POL101 (2012-13) Semester 1 Notes

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Department
Political Science
Course
POL101Y1
Professor
Jeffrey Kopstein
Semester
Fall

Description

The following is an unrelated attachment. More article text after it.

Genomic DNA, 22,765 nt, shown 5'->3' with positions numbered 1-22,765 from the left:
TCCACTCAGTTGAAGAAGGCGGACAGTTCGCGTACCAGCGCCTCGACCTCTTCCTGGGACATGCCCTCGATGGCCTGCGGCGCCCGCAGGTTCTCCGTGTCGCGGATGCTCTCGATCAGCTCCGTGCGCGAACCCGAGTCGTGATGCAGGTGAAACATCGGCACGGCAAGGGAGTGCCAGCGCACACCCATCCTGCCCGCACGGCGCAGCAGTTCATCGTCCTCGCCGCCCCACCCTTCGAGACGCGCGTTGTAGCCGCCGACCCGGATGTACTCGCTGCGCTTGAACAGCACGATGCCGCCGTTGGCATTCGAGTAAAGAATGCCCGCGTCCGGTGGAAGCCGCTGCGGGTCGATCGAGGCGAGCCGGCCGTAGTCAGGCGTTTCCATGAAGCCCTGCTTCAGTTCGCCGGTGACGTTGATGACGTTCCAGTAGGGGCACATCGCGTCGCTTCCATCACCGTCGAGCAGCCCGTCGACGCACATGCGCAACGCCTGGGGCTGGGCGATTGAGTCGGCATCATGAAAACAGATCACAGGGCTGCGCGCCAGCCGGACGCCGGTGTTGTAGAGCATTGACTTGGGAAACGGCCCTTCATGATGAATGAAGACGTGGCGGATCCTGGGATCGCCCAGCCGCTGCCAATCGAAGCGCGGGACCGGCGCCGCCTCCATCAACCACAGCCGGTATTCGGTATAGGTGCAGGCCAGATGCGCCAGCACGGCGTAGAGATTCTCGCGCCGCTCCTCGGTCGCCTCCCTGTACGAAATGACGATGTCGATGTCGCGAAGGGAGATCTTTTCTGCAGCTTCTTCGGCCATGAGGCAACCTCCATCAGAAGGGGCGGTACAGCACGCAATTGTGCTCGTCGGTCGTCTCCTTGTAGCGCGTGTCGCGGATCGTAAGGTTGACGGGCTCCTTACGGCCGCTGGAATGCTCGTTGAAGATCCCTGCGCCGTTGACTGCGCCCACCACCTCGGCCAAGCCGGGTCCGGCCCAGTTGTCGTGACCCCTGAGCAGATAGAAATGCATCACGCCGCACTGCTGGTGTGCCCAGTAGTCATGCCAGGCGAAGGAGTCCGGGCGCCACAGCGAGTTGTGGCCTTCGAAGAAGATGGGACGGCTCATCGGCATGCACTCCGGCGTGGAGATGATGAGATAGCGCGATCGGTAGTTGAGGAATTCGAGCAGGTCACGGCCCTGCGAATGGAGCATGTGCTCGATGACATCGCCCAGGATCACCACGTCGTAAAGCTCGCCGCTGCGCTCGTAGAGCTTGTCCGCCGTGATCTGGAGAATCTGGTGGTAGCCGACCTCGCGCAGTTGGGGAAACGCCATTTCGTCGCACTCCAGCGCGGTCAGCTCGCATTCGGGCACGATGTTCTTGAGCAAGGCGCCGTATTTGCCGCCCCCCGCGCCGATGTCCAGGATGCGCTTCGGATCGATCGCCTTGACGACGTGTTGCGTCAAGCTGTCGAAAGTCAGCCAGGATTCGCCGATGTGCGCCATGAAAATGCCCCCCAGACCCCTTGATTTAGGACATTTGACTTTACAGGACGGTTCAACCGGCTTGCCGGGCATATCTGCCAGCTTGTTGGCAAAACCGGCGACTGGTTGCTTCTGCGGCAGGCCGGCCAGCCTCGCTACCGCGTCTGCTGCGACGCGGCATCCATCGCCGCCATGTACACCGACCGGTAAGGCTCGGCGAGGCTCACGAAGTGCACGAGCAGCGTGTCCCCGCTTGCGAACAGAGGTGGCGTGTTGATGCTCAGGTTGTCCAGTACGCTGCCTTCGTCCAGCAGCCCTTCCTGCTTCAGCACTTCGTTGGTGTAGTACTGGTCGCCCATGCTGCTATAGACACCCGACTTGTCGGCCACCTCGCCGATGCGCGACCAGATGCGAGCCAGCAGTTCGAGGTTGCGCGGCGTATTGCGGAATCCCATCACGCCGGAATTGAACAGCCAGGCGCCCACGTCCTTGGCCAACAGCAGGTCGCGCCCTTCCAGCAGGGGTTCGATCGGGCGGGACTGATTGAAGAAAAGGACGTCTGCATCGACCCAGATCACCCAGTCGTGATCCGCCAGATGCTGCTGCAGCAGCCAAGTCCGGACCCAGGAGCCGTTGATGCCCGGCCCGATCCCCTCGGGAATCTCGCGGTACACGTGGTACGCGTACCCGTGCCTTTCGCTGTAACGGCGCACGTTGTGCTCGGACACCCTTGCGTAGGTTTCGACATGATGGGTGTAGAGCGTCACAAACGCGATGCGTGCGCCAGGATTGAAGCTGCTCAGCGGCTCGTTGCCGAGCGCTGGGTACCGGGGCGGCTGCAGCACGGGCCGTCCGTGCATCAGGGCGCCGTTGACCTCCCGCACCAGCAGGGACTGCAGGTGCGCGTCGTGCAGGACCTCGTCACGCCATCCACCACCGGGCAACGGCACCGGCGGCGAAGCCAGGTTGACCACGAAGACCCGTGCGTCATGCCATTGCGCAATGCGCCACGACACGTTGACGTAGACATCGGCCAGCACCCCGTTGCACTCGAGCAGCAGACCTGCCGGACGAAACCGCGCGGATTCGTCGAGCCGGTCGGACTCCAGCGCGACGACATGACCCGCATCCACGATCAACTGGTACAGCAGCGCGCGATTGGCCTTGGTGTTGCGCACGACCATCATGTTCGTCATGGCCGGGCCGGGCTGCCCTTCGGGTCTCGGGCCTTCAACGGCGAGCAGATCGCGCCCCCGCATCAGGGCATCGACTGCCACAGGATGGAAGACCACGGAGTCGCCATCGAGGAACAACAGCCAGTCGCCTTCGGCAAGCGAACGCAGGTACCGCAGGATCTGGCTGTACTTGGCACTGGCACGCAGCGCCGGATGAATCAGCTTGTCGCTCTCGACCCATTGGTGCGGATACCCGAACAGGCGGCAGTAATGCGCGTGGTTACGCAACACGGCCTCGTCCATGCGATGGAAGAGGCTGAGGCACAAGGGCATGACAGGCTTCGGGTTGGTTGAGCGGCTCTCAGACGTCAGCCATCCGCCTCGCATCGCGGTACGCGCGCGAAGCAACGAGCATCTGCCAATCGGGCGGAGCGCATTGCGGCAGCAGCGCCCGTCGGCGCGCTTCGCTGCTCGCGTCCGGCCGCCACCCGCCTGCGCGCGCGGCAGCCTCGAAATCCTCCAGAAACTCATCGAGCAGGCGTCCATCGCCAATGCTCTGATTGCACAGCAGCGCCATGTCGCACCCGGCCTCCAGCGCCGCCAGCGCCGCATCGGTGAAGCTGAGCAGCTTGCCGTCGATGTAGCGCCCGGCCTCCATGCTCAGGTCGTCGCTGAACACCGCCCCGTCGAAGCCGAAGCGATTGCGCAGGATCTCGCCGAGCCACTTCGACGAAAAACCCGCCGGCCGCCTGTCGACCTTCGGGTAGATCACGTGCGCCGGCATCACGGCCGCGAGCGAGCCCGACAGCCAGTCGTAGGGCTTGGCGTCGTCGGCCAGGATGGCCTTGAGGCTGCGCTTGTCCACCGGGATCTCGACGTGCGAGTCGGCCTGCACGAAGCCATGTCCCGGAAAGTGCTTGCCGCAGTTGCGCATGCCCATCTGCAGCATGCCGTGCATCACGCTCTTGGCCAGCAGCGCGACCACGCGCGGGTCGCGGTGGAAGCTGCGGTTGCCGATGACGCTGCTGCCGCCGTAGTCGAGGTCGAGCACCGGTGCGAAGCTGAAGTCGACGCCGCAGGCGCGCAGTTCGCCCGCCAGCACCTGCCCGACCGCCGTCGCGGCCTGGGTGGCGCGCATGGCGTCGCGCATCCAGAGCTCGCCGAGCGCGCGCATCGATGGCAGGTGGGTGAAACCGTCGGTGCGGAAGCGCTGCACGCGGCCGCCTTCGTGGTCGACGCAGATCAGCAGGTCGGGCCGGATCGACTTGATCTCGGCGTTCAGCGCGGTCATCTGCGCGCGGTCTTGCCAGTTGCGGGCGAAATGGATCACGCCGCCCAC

NOTE: THIS DOESN’T CONTAIN ALL LECTURES, JUST A MAJORITY. POL101Y - Introduction (Kopstein/Wong) Mon. 10th Sept 2012 History of Human Consciousness  History of Philosophy  Monarchs, leaders = steal ideas o War: the clash of ideas o Big ideas organize human society  Ideas, the clash of, etc.  Reality: the idea (eg. Napoleon - Hegel) Idea of Freedom  Idea that it could never be surpassed o Therefore, history is over  No more BIG ideas to truly challenge the big idea (i.e. democratic liberalism) Ideas  1806: The big ideas are essential (Hegel), 99% is ignored  1940s/1989, Fukuyama: Still a few big ideas to come (Nazism, communism, etc) o All have been defeated o "History is over" L.D. is the end stage o The Real Realm: Challenges to liberal democracy have been defeated o ^^ Ideas, consciousness  Averages challenge liberal democracy (no real challenge) o Dictatorships/communism: Powerless idea compared in LD o Christian/Jewish/Islam fundamentalism: terrorism (weakness, no one wants to follow)  What is left? o Peace. Trade. Democracy. No wars of big ideas (LD wins) o Big challenges of liberalism? Ideological challengers? Introduction - W  Politics: What will the world look like next, what will come? How to shape it.  Fukuyama looks through the eyes of the victor (LD)  Huntington is skeptical, in reaction to Fukuyama World Order according to Huntington  Fukuyama o Narrow reading of world history o To claim 'history is over' [in the west]  Perhaps describing the end of conflicts b/w states  Not the end of ideas, but Western ideologies o His story of the past = shaped by Cold War categories  Categories imposed by Soviet ideology/American ideology o Imagined a world of liberal peace and prosperity (allusory)  Universalist Civilization o A universal civilization can only be brought by Universal power o Realists: What matters most is national interests  Because of this, we continue to live in a world of competition and conflict o Huntington: World still has conflicts of ideologies  Debates, policies, etc.  Military, wars, etc.  Illusion of Harmony  Essence of a society, not objective makers Huntington  Doesn't imagine a world of peace  Sees new fault lines, units of analysis  Sees the world being adapted along civilizational lines  Redrawing of world map - divided by civilizations vs. countries Clash of Civilizations  Huntington asks how we will behave, why x behaves that way  Difference = conflict, interests - conflict, kinship - conflict  Civilizational differences are the sources of conflicts of the future o Party of the conceived arrogance of the west  Fukuyama: The west has won > the rest o Future of liberal peace and prosperity  Huntington: The west VS. the rest o The rest = significant to Huntington o The Rest  The Rise of China  Authoritarianism  Beijing Consensus (rising non western model of modernity)  Testing the West o 3/5 top economies are not western o Sees a future of conflict o Fears the end of history  (F) The End of History vs. (H) A Transitional Moment POL101Y - Modern Democracy (Prof. Wong) Mon. 17th Sept. 2012 Introduction  Apartheid (Ah-par-tied) in South Africa o Based on Segregation  Immorality Act: white/black sexual relations illegal  Group Areas Act: segregation  Pass Law: have a pass, to enter designated areas  Resettlement Act: force black communities to resettle elsewhere o Political, social and economic segregation (until 1994)  Colours were able to:  Vote  Travel  Live with the rest of society o Fukuyama: Attractiveness of democracy, equality  Cannot take democracy for granted  The Third Wave (Huntington) o A third wave of democratic transitions throughout the world o 1975: 46 (29%) democracies in the world o 2010: 114 (59%) '' '' '' '' ''  Summary 1. Democracy's Virtue 2. Democracy's Fragility 3. Democracy as Process  Building Democracy's Foundations  Choosing Democracy  Making Democracy Work Democracy's Virtue  Polyarchy: political order where citizenship can oppose/vote out highest officials n government  20th Century System: adult population is eligible to vote on decision-makers selected in "fair, honest and periodic elections"  Key Virtue: Participation o Political order in which all have a say o All have the ability to participate o Decisions are all collectively made vs. the few and powerful  Liberty o Sections 1 & 2 (CRF) o Ability to disagree with each other & government o Mediated through institutions  Equality o Democratic/Political citizenship  In political sphere, we are all equal as individuals  One person = one vote  The rich = the poor, etc. o Notion of liberalism, modern liberalism  Liberalism = about individualism  Participate as equal individuals protected by rule of law  Rule of Law o Means of which we do/make/play politics o Governed by rules, constitution, etc. o Law > Man  Pluralism o Sum of all of the above o Making compromises amidst pluralism o Differences and cooperation  Institutionalized Uncertainty o Elections: about the ability to elect our representatives o Empowers us to vote a government in and out o Being voted out = return again vs. jail, death, etc. o Belief of losing, one can try winning again  Eg. Liberals: lost, can regroup and try again o Uncertainty allows for continual elections Democracy's Fragility  Breakdowns (1974-2010) o (26) 16% of democracies have fallen and returned to democracy o (27) 16% of democracies have fallen and not returned  Democracy is extremely fragile  Thailand o Installation of democracy (1990) o Supreme Court bans political parties (2006) Democracy as Process  Dynamic process  "The right to vote is a conferred right in every case... This parliament says upon what terms men shall vote" - Hugh Guthrie, MP, 1920  Canada o Voting only allowed for white men o 11% of people could vote (white propertied men) o 1898: Non whites and non propriety men could vote o 1918: Women's vote (white only) o 1960: 'Status Indians' vote o 1963: All racial minorities to vote  United States o 1920: Women's vote o 1965: Racial minorities vote  Evolutionary process  1. Foundation 2. Choice of democracy 3. Choices we make that make democracy work (I) Building Democracy's Foundation  1. Modernization Theory: theory of how society is modernized o Economic modernization o Social modernization o Political modernization  2. Economic Transformation o Transform economy  Traditional (farmers, etc.) --> Transform (trade, roads, etc)  Integrating technology (ie. steam engine) engaging in industrial revolution  Deepening of trade  Growth of firm  3. Economic Development o Traditional Economy (a farmer: enough to survive) --> Wage earners (firm, factory) o Economic modernization --> Economic growth  Growing the economy = rise of middle class o Modern economic society: large middle class  4. Demographic Change o As a society modernizes, economy modernizes = urbanization, modern infrastructure o Society becomes more urban  Working women  Transformation of household (traditional --> modern)  5. Social Change o Literacy, providing modern education o Implementing modern sciences, healthcare, etc. > Traditional remedies o Secularization of society (the church becomes less important) o The Modern Citizen  6. Demand for Political Rights o Rights, the rule of law o Modern Citizen: a say in how politics is run  Compelling: explains how the west develops  EG. Grand civilization history of England Modern Democracy  The "Transition Zone" o Socities entering transition zone (middle income country) o Those societies tend towards democracy  Social Modernity: social fabric of democracy o Associations/groups: within them people engage, discuss, etc. o Socially engaging with one another o Understanding being part of a collective fate o Income + Social fabric of associational life  Social Capital o Italy  Northern Italians = more satisfied  More socially involved in life  Sourthern Italians = less satisfied  Fewer civic groups  Conclusion: social capital (part of social modernity) is involved o Democracy's foundation rests on a certain political culture  Modernization of ones economy  '' of ones social world  '' of ones political culture  Democratic Cultures o Democracy evolved in northwestern Europe o Drawn from western experiences  Cultural Obstacles (acc. Huntington, The Third Wave) o Idea of 'Asian values'/Chinese Confucianism  Prioritize the collective > individuals  Asian societies privilege hierarchy > pluralism  Supposedly hostile to democracy  Asians don't have 'cultural DNA' to be hospitable to democracy o In order for democracy to have foundations, one must have cultural modernities also (II) Choosing Democracy  Democracy has to be chosen (as a society) for it to be effective  South Korea - Roh Tae Woo (1987) o Brutal military regime o Chosen to be authoritarian dictator o He chose democracy  Massive social movements  Instead of repressing with military, there will be elections  Foundations for democracy were around, but the choice had to be made  Chile - Pinochet (1988) o Socialists were elected o Economic reform (aka modernization), Chilean economy begins reform o 1980: There will be a referendum for society to choose if he stays (in 1988) o He chose to give Chileans the choice to remove him from office  South Africa - FW de Klerk (1989) o Internal/external pressure, begins negotiations o Chooses to engage in constitutional reform (92/93) o First democratic elections (1994)  Soviet Union - Gorbachev (late 1980s) o Wanted to revitalize communist party of Soviet Union o Wanted to eliminate corruption --> Society wants to as well = End of Soviet Union  When? o Bottom-up pressure, demands: middle class movements, etc. o International pressure: case of South Africa (U.S., Canadian pressure, etc.) o Legitimacy crisis: no longer viewed as 'legitimate' by their own people (III) Making Democracy Work  Institutions - "rules of the game" o Not impartial or neutral, they have consequences o Consequential, Reflect Goals o Make rules to reflect certain goals o Vary among democracies, idea that democracies are universal  Rights and Limits  Winners and Losers Presedentialism and Parliamentarianism  Presidential: U.S o Presidential and legislative are elected separately o They operate separately o Sees institutional separation b/w President and Congress o Serves to divide > reconcile  Parliament: Can. o The executive branch reflects the legislative branch o Exec: Cabinet, is derived from legislative branch o Voting for candidates of political parties, leader of the party is PM o Encourages coalitions: power-sharing, moderation  Parliamentary systems are good for young democracies or democracies with ethnic divisions  The Rules of the game have consequences  Presidential systems are bad for new democracies (Lind)  Different institutions have different effects (Horowitz) Electoral Institutions  Canada o Con., NDP, Lib., Green, BQ o FPP: First Past the Post System  Don't need a majority, just need a plural of votes to win your seat  Person winning in the riding merely needs to win more than others  "Winner take all" consequence  Eg. Conservatives 39.5% of votes = 54.2% of seats)  Mismatch between popular vote and the # of seats you take o PR: Proportional Representation  Voting for a party, percentage how much they win = percentage of seats in house  Concept of Parliament is more representative of population  Eg. Conservatives 39.5% of votes WOULD = 122 seats (39.5%)  NDP 30.6% of votes = 95 seats (30.6%) o Goal is to be more moderate, no radical positions POL101 - Liberal Democracy (Prof. Kopstein) Mon. 24th Sept 2012 Benjamin Constant (1767-1830)  Swiss born, French intellectual and politician  Before: Fervent liberal (liberalism) o Freedom  Context: French revolution and aftermath  Today: considered a conservative  Constantian notion of liberalism o Ensures the president is not a tyrant Model Rejected  Liberty of ancients o Participatory  Freedom consisted in the act of governing/being governed  Participating in public life o Direct  No legislature apart from assembled citizen o "Public" > "Private" liberty  Freedom of the community as one  Self-governed, ruling oneself but not ruled by others  Not ruled by a hereditary monarch  Private: individual pursues what they want  Public: the community o Freedom is collective o Dependent upon a class of people who didn't engage in commerce or work  Free from the concerns of household, economics, etc.  Public life v. household (private economics) o Big decisions were decisions on war  Fear: foreign domination, conquered  Collective decisions about war (taking and protecting)  Rights o No rights in ancient model Liberty of Moderns  Not so much "freedom to" as "freedom from" (Isaiah Berlin)  Modern Freedoms o Legal Protections o Limited Government  Only has certain claim for its authority  Not all encompassable o Freedom = individual > communal o Driven by 'commerce' and private property > war  Driven by the nature of our society (commercial)  All conceptions of liberty follow  A fundamental distinction  The constitutional state/idea of constitution o Aristotle: government as its practiced > written document o Us: contract between a gov and people  Lists duties and obligations of both sides  Limits the power of the government o Constant: needing sets of institutions and principles Contradictions of Constant  Modern liberty > an ancient liberty and pre-modern "despotism" (tyranny of kings, FR Kings)  Moderns care more about "freedom form"  Representative government > Direct government o Our government occurs indirectly o Self-deliberates on legislation o Our participation in legislation is indirect  All great thinkers contradict themselves Ancient Liberty & Plato  In last dialog he offers a prophecy to which moderns deem liable  Advocated the pursuit of consumerism, for all else is lost (?) Traditional Society  Scarcity o Most people were farmers (grew essentials, nothing more) o The slightest turn of government/weather could cost everything  Non-Market Societies o No currency > trades, or multiple currencies o Market days: bartering and trading o Markets were rare among non-market relations  Family Life o Extended families, collective family o All family members punished if one is punished o Eg. Vendetta against that general family o Collective > Individual  Affective Orientation o Eg. Athenian's response to loss in Sicily: crying for 3 days o Affect (family) v. Contract (prof)  Ascriptive Roles o versus achievement o Station in life is predetermined Political Authority & The State  The (modern) State? o Def. A state exists when there is a monopoly of a use of force in a given territory o The org. that uses the monopoly is the state o Difference between forceful people v. an organized monopoly o Nation's State (19th century), Empirial state o Reinforces private v. public authority  Notion of the public as something separate from private  Traditional Society: No distinction between public and private authority  The distinction has to be constructed, doesn't exist until then  Authority relations based on personal dependence, love, and affection  No clear lines of territorial authority o Eg. To whom was peasant x? Etc.  Authority acted as a protection o Nobles provided protection o Peasant's were assured that others would hurt them o Feudal society  Authority threatens to hurt or protect for purchase (?)  Eg. The Godfather - left over of traditional society within modern society  Defeats organized crime with force or war  Rise of the modern state, authority o Evolves from 17th century onward  Public Administration o Versailles: to intimidate, create a sense of the public above private interests o Washington: intimidating, emphasize the public and private, the power of state  Creation of Modern State: Louis XIV o Everything he did was public o Act of doing in public: the act of state reproducing itself  Taxation and system of personal retainers of "King" o Competed with local lords for power o Modern Bureaucracy o Standing Army (po-po)  Meant to conquer ones own country  Be assured there were no alternatives  Eg. Could be populated by nobles, but paid by King  Out of the idea comes Sovereignty o Declaration of controlling force w/i a certain territory + capacity to do so Liberalism: Four Genetic Features  A Different Summary of Constant  Individualism: not family or clan o Unit of analysis for liberal  Proceduralism: Rule of law, limited constitutional bureaucracy o Bureaucracy works toward the senate rules o Treat everyone exactly the same, equality/equity o Bureaucracy protects o Opposite = personal relations (illegitimate, violates bureaucratic procedure)  Markets: Economic and political o Commerce o Everything geared toward market (work, laws, education, etc) o Market dominates, extends to politics (choosing leaders) o Notion of freedom and choice  Toleration: religious, ethnic, gender - relies on hypocrisy o Private beliefs (personal) < Public beliefs o Agree to disagree o Hypocrisy: treat someone as if you respect them  To the extent that these aren't present, not dealing with a liberal order/society Liberalism: Development Stages  Transformation: revolutionary/evolutionary break from monarchical rule  Consolidation: exclude those social elements that threaten new order o Property restrictions  Inclusion: include those elements that, if not included, will rebel against the order  Never perfected, always evolving always, new groups demanding inclusion POL101 - The Rise of the West & Marxism (Modernity) (Prof. Kopstein) Mon. 1st Oct 2012 Origins of Modern World Economy  Twin "Revolutions" 16th-19th centuries o Agricultural o Industrial  Agricultural Revolution o Hyperbole: "word revolution" o Rise of agricultural surplus  Industrial Revolution o 18th century England o Designated revolution  1760: 2.5 million pounds  1837: 366 million pounds (16 fold increase in 50 years) o Fashion changes o Iron (ten fold increase)  1788: 68,000 tons  1830: 678,000 tons o Changes in domestic consumption Consequences of Industrial Revolution  Changes in perception o Luxuries became decencies o Decencies became necessities  Sociological Changes/Distribution was uneven o i.e. middle class o manual labour --> entrepreneurial/professional status  Social Results o Capacity to produce surplus o Increasing complexity of division of labour  Labour becoming more specialized  Depending upon others o New forms of social consciousness  New ways people are thinking of their place in the world  No longer stuck in birth state o No longer accept authority unquestioningly Political Consequences  Demise of Royal Absolutism  Victory of Parliament over King  Selection of leaders by competitive election  Rise of Political Parties  Universal Rights without reference to class o As society becomes wealthier, more people participate and rule  Need to accommodate new groups w/i politics o Entrepreneurs o Urban working class Karl Marx  Questions o How to analyze a society?  Communist Manifesto o Where does one look first?  Queens and Kings? Leaders?  Dominant ideas?  What kind of food? Drink? o What does one focus on?  Marx & Materialism (& Feuerbach) o Begins with Feuerbach and Critique of German Idealism (Hegel)  Idea that philosophy is the history of big ideas  Hegel is dominant in ideas  Feuerbach: real history has to start with the critique of the most powerful set of ideas o Materialism: What is 'God'?  We take everything good inside of 'us' and putting it outside of ourselves  Turning it into this 'alien' thing, us = bad, Him = good  God is all that is good in us and lord it over us  "God didn't create man, man created God"  Deconstruction of German idealism o Marx: This doesn't go far enough, not radical enough  Point is to change the world, must understand what drives the world to do so  What drives the world? o Why do we need religion?  Marx: Injustice. Must go to the material causes.  Methodical Materialist  Christianity: Puts forth this human model of Jesus  Critique of Hegel: Historical Materialism o Hegel: Consciousness creates society o Marx: Consciousness doesn't create being, "being creates consciousness"  How you are and live determines how you think o Materialist conception of history is begun  Marx becomes the basis of materialism and consciousness  Materialist Conception of History o Humans make their own means of survival o Work is natural, humans are creative o History is history of class struggle and forms of domination  History is struggle, but material struggle  Class: people who either own or do not own the means of production  All societies have been divided ^^ o Culture, ideas, art, law, morality, religion... o All determined by mode of production  "Superstructure"  Critique of Hegel: Historical Materialism o Modes of Production  *Slave: people who own/are slaves  *Feudal: nobles and peasants  *Capitalist: capital owners, workers, etc.  Socialist/Communist: means of production controlled by all o * Only ever existed at his time, communism was a view into the future o History moves from one stage to the next  History of conflict  History of class conflict  Has meaning and movement  Materialist beginning, middle & end o Marx stands Hegel on his head  Conflict of material life > ideas How does History Unfold?  Exploitation  New classes grab power for particular interest o They claim it is in universal interest (cloaked)  They create an ideology and exercise state power o State is nothing more than executive committee of ruling class  Even under capitalism, 'they' exploit labour and power is brought into question  If history is the history of class struggle, it ends when class struggle ends.  When does class struggle end? o Marx's analysis of social orders  Feudalism --> capitalism  Analysis of capitalism o Immiseration and class consciousness  Marx: Condition of working class will become worse  Begin to understand their misery  Not just a 'class' in themselves < for themselves Story of Capitalism  Feudal Society: two classes of Noble's and peasantry  Rise of new classes (bourgeoisie/capitalist) and industrial/urban proletariat  Bourgeoisie seize power in name of all, but exploit proletariat/working class  Will be displaced by those it exploits: revolution Capitalism  Creates unprecedented wealth  It warps human relations & culture  Capitalist exploitation is at once the most subtle and most extreme  But workers (proletariat) will redeem: no exploitation and truth rather than ideology o Ideas will on longer be a mask for power  Marx: All history of evil/exploitation can be redeemed by workers  "The last shall be first", the meek inherit the earth  Religious theme, although Marx himself is anti-religious Marx: History & Politics  Liberal democracy is presented as an interest of all < interest of the working class o Formally free, but subject to the resources that you control o Formal freedoms vs. substantial reality o How can you exercise your freedoms if you're poor?  Marx: resource theory of power o "He who controls the gold, rules." o A student of capitalism  What does Marx mean by communism? Is it utopian and unrealistic? o The end of history: ownership was collectively in the hands of the workers o Marx: trying to give a scientific explanation of capitalism Contradictions of Capitalism  Production is a public activity, controlled by private hands  What is a revolution? Political vs. social revolution  When will the revolution happen? Free will vs. determinism o Communist Manifesto (last line): Workers all unite.  Problem of false consciousness. What if the workers don't want a revolution? Questions  Stabilizing mechanisms of capitalism (welfare state)?  What is the role of the entrepreneur/capitalist? o Marx never talks of entrepreneurs/capitalists  Is the state really just a projection of economic power? POL101 - Problems of Democracy (Prof. Wong) Mon. 22nd Oct 2012 Introduction  53 countries have succumbed to a breakdown of democracy --> totalitarianism, etc.  Democr